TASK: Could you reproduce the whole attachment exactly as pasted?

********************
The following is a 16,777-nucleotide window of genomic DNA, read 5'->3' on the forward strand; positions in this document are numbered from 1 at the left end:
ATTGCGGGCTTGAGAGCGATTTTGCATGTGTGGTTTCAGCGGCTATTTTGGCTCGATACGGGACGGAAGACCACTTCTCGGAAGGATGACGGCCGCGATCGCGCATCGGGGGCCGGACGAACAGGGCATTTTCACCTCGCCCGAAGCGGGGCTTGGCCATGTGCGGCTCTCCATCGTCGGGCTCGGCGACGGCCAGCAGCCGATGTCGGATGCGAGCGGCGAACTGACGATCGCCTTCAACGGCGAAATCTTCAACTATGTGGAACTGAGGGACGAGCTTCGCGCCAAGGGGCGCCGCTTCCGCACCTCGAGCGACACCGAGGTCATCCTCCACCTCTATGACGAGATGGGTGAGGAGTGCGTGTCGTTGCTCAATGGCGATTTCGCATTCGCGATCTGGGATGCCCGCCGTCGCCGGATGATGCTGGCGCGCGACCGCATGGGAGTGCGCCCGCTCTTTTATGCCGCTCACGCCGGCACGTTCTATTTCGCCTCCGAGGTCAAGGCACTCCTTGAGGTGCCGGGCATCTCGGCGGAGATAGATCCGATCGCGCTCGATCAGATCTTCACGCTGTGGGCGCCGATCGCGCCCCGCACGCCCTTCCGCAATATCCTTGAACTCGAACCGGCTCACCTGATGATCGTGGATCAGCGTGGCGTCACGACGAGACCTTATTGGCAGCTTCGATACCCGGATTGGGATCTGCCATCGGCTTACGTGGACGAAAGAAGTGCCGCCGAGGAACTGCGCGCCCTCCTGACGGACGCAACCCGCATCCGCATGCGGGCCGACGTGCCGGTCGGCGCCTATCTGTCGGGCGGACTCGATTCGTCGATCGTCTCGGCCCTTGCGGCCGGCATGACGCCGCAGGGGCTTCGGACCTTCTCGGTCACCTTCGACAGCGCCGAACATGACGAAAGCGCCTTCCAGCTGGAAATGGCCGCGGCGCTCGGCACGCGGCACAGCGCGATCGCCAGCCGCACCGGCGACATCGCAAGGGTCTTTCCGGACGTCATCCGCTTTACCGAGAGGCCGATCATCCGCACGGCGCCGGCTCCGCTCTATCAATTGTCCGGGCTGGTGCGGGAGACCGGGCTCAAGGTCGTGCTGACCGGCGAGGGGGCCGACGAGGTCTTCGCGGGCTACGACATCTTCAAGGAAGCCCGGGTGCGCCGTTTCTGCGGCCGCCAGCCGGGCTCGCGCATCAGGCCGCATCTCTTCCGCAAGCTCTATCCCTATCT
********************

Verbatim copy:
The following is a 16,777-nucleotide window of genomic DNA, read 5'->3' on the forward strand; positions in this document are numbered from 1 at the left end:
ATTGCGGGCTTGAGAGCGATTTTGCATGTGTGGTTTCAGCGGCTATTTTGGCTCGATACGGGACGGAAGACCACTTCTCGGAAGGATGACGGCCGCGATCGCGCATCGGGGGCCGGACGAACAGGGCATTTTCACCTCGCCCGAAGCGGGGCTTGGCCATGTGCGGCTCTCCATCGTCGGGCTCGGCGACGGCCAGCAGCCGATGTCGGATGCGAGCGGCGAACTGACGATCGCCTTCAACGGCGAAATCTTCAACTATGTGGAACTGAGGGACGAGCTTCGCGCCAAGGGGCGCCGCTTCCGCACCTCGAGCGACACCGAGGTCATCCTCCACCTCTATGACGAGATGGGTGAGGAGTGCGTGTCGTTGCTCAATGGCGATTTCGCATTCGCGATCTGGGATGCCCGCCGTCGCCGGATGATGCTGGCGCGCGACCGCATGGGAGTGCGCCCGCTCTTTTATGCCGCTCACGCCGGCACGTTCTATTTCGCCTCCGAGGTCAAGGCACTCCTTGAGGTGCCGGGCATCTCGGCGGAGATAGATCCGATCGCGCTCGATCAGATCTTCACGCTGTGGGCGCCGATCGCGCCCCGCACGCCCTTCCGCAATATCCTTGAACTCGAACCGGCTCACCTGATGATCGTGGATCAGCGTGGCGTCACGACGAGACCTTATTGGCAGCTTCGATACCCGGATTGGGATCTGCCATCGGCTTACGTGGACGAAAGAAGTGCCGCCGAGGAACTGCGCGCCCTCCTGACGGACGCAACCCGCATCCGCATGCGGGCCGACGTGCCGGTCGGCGCCTATCTGTCGGGCGGACTCGATTCGTCGATCGTCTCGGCCCTTGCGGCCGGCATGACGCCGCAGGGGCTTCGGACCTTCTCGGTCACCTTCGACAGCGCCGAACATGACGAAAGCGCCTTCCAGCTGGAAATGGCCGCGGCGCTCGGCACGCGGCACAGCGCGATCGCCAGCCGCACCGGCGACATCGCAAGGGTCTTTCCGGACGTCATCCGCTTTACCGAGAGGCCGATCATCCGCACGGCGCCGGCTCCGCTCTATCAATTGTCCGGGCTGGTGCGGGAGACCGGGCTCAAGGTCGTGCTGACCGGCGAGGGGGCCGACGAGGTCTTCGCGGGCTACGACATCTTCAAGGAAGCCCGGGTGCGCCGTTTCTGCGGCCGCCAGCCGGGCTCGCGCATCAGGCCGCATCTCTTCCGCAAGCTCTATCCCTATCT